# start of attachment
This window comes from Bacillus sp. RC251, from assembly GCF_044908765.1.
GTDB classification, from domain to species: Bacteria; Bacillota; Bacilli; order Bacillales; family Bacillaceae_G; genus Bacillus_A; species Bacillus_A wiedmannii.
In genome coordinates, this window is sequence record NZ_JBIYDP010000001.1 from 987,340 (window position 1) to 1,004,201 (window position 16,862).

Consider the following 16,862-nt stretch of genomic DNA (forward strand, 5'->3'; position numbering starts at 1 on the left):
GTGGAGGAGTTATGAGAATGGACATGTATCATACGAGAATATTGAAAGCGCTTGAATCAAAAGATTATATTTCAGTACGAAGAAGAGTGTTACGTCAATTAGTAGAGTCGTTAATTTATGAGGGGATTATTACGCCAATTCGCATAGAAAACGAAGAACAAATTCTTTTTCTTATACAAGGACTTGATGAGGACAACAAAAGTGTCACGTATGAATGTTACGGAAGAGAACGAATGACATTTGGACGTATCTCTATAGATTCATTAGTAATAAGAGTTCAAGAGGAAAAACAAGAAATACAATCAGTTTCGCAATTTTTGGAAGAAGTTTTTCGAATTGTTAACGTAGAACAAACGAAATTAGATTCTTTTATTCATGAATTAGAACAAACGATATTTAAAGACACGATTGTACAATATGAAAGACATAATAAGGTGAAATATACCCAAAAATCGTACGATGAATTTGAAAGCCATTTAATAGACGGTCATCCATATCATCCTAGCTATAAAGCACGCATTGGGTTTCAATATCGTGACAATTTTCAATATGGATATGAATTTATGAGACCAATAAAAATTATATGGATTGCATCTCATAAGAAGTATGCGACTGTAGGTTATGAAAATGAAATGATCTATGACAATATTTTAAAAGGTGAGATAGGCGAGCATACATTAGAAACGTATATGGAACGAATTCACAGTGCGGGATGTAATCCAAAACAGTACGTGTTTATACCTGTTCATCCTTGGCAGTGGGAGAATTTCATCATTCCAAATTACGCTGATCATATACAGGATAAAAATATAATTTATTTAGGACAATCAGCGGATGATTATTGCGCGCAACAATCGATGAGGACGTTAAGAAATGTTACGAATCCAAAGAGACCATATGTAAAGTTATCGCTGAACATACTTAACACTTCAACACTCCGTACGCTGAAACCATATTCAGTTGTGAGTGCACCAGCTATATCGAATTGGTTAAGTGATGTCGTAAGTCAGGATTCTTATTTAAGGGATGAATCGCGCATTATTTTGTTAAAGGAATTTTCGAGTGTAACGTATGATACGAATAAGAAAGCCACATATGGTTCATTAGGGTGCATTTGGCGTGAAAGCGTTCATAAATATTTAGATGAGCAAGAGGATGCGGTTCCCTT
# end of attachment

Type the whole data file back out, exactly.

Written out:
This window comes from Bacillus sp. RC251, from assembly GCF_044908765.1.
GTDB classification, from domain to species: Bacteria; Bacillota; Bacilli; order Bacillales; family Bacillaceae_G; genus Bacillus_A; species Bacillus_A wiedmannii.
In genome coordinates, this window is sequence record NZ_JBIYDP010000001.1 from 987,340 (window position 1) to 1,004,201 (window position 16,862).

Consider the following 16,862-nt stretch of genomic DNA (forward strand, 5'->3'; position numbering starts at 1 on the left):
GTGGAGGAGTTATGAGAATGGACATGTATCATACGAGAATATTGAAAGCGCTTGAATCAAAAGATTATATTTCAGTACGAAGAAGAGTGTTACGTCAATTAGTAGAGTCGTTAATTTATGAGGGGATTATTACGCCAATTCGCATAGAAAACGAAGAACAAATTCTTTTTCTTATACAAGGACTTGATGAGGACAACAAAAGTGTCACGTATGAATGTTACGGAAGAGAACGAATGACATTTGGACGTATCTCTATAGATTCATTAGTAATAAGAGTTCAAGAGGAAAAACAAGAAATACAATCAGTTTCGCAATTTTTGGAAGAAGTTTTTCGAATTGTTAACGTAGAACAAACGAAATTAGATTCTTTTATTCATGAATTAGAACAAACGATATTTAAAGACACGATTGTACAATATGAAAGACATAATAAGGTGAAATATACCCAAAAATCGTACGATGAATTTGAAAGCCATTTAATAGACGGTCATCCATATCATCCTAGCTATAAAGCACGCATTGGGTTTCAATATCGTGACAATTTTCAATATGGATATGAATTTATGAGACCAATAAAAATTATATGGATTGCATCTCATAAGAAGTATGCGACTGTAGGTTATGAAAATGAAATGATCTATGACAATATTTTAAAAGGTGAGATAGGCGAGCATACATTAGAAACGTATATGGAACGAATTCACAGTGCGGGATGTAATCCAAAACAGTACGTGTTTATACCTGTTCATCCTTGGCAGTGGGAGAATTTCATCATTCCAAATTACGCTGATCATATACAGGATAAAAATATAATTTATTTAGGACAATCAGCGGATGATTATTGCGCGCAACAATCGATGAGGACGTTAAGAAATGTTACGAATCCAAAGAGACCATATGTAAAGTTATCGCTGAACATACTTAACACTTCAACACTCCGTACGCTGAAACCATATTCAGTTGTGAGTGCACCAGCTATATCGAATTGGTTAAGTGATGTCGTAAGTCAGGATTCTTATTTAAGGGATGAATCGCGCATTATTTTGTTAAAGGAATTTTCGAGTGTAACGTATGATACGAATAAGAAAGCCACATATGGTTCATTAGGGTGCATTTGGCGTGAAAGCGTTCATAAATATTTAGATGAGCAAGAGGATGCGGTTCCCTT